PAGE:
Rafale deal settles for Letter of Comfort instead of sovereign guarantee. Opposition has repeatedly targeted centre for getting Letter of Comfort. CAG report noted the previous UPA deal included a 15% bank guarantee

The auditor (CAG)'s report on the Rafale fighter jet deal has flagged the drawbacks of settling for a "Letter of Comfort" instead of a sovereign guarantee from the French, a subject on which the opposition has repeatedly targeted the government.

The Comptroller and Auditor General (CAG) report, tabled in Parliament on Wednesday, noted that the previous deal for 126 jets negotiated in 2007 by the Congress-led UPA government included a 15 per cent bank guarantee against advance payments. But the deal sealed by the current government in 2016 says if there is a breach of agreement, India has to first settle the matter through arbitration with the French vendors, in this case Rafale-maker Dassault.

India has to exhaust all legal remedies before the French government steps in and makes the payment on behalf of the private company. 

The government, for the first time, signed an Intergovernmental Agreement (IGA) with France for 36 Rafale fighter jets. It has earlier similar agreements with the US, UK and Russia.

"In case of IGA for 36 Rafale, the offer of M/s DA (Dassault Aviation) in 2007 had included 15 per cent Bank Guarantee against advance payments, 5 per cent each for Performance Guarantee and Warranty. A Bank Guarantee gets directly and automatically invoked in case of breach of contract by the seller," the CAG report said.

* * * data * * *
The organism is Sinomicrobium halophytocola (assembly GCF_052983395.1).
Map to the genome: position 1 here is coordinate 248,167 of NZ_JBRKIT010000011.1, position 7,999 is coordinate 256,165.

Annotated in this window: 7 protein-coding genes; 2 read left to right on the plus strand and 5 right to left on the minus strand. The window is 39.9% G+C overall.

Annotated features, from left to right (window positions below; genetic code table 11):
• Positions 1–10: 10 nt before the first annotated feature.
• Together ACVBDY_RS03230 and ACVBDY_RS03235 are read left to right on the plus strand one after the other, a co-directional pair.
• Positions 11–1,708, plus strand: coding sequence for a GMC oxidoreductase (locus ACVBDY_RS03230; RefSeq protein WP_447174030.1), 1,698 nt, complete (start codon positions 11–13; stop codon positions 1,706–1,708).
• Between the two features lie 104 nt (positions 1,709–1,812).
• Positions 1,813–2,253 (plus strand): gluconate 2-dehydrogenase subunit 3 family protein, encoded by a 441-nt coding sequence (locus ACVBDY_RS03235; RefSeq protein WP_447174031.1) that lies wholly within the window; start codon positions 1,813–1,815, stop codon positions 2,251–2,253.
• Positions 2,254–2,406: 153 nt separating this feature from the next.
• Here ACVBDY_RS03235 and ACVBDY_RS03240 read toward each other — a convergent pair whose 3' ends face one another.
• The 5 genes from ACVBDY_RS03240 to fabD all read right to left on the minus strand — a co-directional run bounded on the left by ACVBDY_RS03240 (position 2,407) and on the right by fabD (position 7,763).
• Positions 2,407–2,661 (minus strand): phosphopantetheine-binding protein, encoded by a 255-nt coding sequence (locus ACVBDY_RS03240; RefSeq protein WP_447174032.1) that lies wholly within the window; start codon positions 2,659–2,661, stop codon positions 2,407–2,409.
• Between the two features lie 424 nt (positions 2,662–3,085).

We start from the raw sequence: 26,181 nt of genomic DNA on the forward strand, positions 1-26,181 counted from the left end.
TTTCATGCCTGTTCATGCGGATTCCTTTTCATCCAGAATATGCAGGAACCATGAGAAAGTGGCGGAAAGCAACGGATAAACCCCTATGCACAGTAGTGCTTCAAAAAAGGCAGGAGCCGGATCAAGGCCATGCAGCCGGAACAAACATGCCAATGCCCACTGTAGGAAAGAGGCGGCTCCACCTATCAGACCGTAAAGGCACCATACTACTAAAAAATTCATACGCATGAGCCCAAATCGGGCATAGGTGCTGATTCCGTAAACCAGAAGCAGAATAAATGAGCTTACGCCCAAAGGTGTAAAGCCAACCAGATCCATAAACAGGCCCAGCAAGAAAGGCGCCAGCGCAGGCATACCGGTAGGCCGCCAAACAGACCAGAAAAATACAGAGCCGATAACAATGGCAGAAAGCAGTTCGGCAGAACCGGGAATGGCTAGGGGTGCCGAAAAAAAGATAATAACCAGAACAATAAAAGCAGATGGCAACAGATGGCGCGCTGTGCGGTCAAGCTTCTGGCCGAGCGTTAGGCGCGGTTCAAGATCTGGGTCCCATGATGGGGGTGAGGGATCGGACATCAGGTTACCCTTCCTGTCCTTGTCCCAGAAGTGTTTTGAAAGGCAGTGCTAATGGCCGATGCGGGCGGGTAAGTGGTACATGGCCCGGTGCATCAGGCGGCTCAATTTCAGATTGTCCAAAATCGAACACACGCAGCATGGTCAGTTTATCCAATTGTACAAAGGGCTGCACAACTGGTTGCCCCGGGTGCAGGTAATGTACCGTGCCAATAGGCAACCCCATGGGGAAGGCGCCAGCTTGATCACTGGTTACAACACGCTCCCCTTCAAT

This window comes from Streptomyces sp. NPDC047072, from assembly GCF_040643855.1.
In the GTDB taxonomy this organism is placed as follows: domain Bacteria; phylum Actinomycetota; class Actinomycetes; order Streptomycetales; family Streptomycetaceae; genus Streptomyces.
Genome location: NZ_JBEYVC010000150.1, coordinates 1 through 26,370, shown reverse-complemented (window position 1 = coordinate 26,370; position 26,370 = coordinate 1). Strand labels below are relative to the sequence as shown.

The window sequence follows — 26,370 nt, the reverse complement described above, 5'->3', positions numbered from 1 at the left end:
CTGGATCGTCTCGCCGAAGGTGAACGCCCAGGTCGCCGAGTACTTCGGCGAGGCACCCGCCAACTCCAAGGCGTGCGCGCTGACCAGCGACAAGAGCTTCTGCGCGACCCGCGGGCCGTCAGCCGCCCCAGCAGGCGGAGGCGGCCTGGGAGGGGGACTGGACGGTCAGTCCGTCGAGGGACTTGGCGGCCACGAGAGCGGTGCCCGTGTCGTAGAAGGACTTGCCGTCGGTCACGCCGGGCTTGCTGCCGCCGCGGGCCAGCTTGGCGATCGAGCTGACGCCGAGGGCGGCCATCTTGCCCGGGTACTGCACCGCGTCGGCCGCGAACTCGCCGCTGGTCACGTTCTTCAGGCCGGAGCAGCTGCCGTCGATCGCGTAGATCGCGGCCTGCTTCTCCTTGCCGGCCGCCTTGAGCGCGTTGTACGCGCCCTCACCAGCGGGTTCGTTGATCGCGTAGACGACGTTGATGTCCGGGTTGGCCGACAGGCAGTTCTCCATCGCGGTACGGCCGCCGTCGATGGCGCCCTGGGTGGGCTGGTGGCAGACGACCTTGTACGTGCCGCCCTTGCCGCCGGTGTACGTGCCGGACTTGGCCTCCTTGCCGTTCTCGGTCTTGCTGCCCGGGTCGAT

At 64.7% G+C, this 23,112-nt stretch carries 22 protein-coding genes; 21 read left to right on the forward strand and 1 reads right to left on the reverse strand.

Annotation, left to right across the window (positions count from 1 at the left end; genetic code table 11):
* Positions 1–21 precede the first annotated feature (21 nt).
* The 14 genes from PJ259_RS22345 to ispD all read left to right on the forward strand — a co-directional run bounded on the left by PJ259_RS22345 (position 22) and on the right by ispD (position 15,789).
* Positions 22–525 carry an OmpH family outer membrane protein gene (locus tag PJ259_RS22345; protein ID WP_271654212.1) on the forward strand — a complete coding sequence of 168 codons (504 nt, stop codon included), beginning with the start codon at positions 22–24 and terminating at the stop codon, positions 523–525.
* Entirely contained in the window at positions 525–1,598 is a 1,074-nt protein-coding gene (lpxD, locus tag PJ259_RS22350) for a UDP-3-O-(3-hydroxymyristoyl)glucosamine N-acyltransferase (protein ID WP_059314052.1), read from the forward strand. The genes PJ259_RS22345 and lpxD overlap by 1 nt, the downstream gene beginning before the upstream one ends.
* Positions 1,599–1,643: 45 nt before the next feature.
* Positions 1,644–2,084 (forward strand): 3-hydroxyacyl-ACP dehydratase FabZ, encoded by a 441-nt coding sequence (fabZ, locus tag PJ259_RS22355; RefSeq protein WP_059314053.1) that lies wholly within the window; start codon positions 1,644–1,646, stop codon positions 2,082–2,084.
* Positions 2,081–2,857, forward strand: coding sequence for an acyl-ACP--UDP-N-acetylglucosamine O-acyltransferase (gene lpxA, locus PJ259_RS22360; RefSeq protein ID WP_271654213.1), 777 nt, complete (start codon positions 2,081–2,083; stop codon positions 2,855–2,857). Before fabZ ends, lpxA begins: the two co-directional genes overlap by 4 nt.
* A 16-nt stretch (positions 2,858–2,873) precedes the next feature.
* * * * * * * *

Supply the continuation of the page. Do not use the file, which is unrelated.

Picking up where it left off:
In the 2015 offer with the present government, the French vendor did not furnish any financial and performance bank guarantees, the report stated. 

Since about 60 per cent of advance payments were to be made to the French vendors, the law ministry had advised that a government or sovereign guarantee should be requested from France, given the value of the proposed procurement, the report said. 

But neither the French government nor Dassault Aviation agreed to furnish bank guarantees or a government/sovereign guarantee.

"Instead it provided a 'Letter of Comfort' signed by the French Prime Minister in lieu of the Bank Guarantee," the CAG report said.

The issue on sovereign guarantee and "Letter of Comfort" was submitted to the Cabinet Committee of Security in September 2016 for consideration.

The cabinet panel decided to accept other associated guarantees or assurances provided in the agreement, instead of a bank guarantee, subject to payments through an escrow account or "any other safeguards which the ministry was to work out in consultation with the French Government with the assurance by the French Government that they shall provide effective oversight on the utilisation of payments released to the French Industrial suppliers", the CAG report said.

But the escrow account was also dropped days before the deal was signed. The French government, the report said, did not agree to an escrow account as it felt "the guarantees already provided by it were far reaching and unprecedented".

"In case of any breach of agreement Indian party (Ministry) would have to first settle it through arbitration directly with the French vendors. If the arbitration award were in favour of Indian party and the French vendor fails to make the payment, the Indian party should exhaust all available legal remedies. Only then the French Government would make these payments on behalf of the vendors," the report said.